Changes to credit reporting

On July 1, 2022, changes to the National Consumer Credit Protection Act 2021 came into effect which impacts the way lenders to report instances of financial hardship to the credit bureaus regarding. The following guide explains the impacts of these changes, as well as general information around seeking financial assistance during difficult times.

What's in this guide?


For many Australians, borrowing credit is a necessary stepping stone to unlock some of life's biggest achievements – home ownership, a new car, your dream wedding, just to name a few. Your credit history plays a major role in determining your access to credit products such as loans, vehicle finance and credit cards. So, it's worthwhile taking the time to understand how the credit reporting system works in Australia – especially during times of uncertainty. 

This guide aims to help consumers better understand the credit environment in Australia, including the obligations of a lender to disclose repayment history and financial hardship information to the credit bureaus. We will update this guide in line with changes or additions to the current legislation.

Overview of Comprehensive Credit Reporting

Up until 2014, lenders had limited access to your credit history. The credit bureaus only reported negative information, such as credit enquiries, overdue debts and defaults. This painted a pretty limited picture of your financial situation, making it harder for lenders to make fair, informed decisions when offering credit products. 

Then, Comprehensive Credit Reporting CCR came along. Credit bureaus began including more contextualised information on your credit files, including repayment history and positive credit behaviour.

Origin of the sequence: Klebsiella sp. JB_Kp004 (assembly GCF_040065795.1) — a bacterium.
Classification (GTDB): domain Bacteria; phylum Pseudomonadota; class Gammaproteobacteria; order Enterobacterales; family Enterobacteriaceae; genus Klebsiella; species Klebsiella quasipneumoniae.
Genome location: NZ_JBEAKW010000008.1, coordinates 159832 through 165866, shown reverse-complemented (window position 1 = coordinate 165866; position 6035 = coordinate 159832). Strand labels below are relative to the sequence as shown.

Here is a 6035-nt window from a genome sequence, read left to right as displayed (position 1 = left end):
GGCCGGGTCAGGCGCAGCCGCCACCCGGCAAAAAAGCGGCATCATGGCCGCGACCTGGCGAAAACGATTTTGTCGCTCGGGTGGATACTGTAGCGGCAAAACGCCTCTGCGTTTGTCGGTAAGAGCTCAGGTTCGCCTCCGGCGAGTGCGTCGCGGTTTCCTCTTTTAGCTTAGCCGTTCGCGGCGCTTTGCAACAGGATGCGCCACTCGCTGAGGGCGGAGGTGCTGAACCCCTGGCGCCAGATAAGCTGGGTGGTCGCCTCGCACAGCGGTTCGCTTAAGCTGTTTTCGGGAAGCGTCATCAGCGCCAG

The benefit of lenders having a deeper understanding of your credit history means that they can make more informed decisions about your overall financial position. Having more certainty around your ability to repay a loan could result in lower interest rates and better financial products.

What goes on my credit file?

We've written an entire Smart Guide that takes you through a credit score crash course, but here are a few important pieces of info that will be included on your credit report:

  • Personal information

  • Credit enquiries made in the last 5 years

  • Credit account information, e.g. your mortgage, personal loan or credit card

  • Repayment history on credit products from the past 24 months

  • Defaults, e.g. missed loan repayments

  • Bankruptcies within the last 5 years

  • Court judgements within the last 5 years

Changes to National Consumer Credit Protection Act 2021

Changes to the National Consumer Credit Protection Act 2021 were passed on February 3, 2021, and will come into effect on July 1 this year. The new legislation requires credit providers to report complete repayment history information when establishing a financial hardship agreement. This may include a permanent variation to the loan terms or a temporary solution to defer or reduce an individual's payment obligations.

Financial hardship in Australia

Financial hardship can feel different to everyone, but it generally becomes a concern when you are consistently unable to pay your bills on time. For instance, if your circumstances change and you find yourself unable to make repayments on your loan, you may be experiencing financial hardship. This might result from job loss, illness or injury, the impacts of COVID-19, relationship breakdown or natural disaster.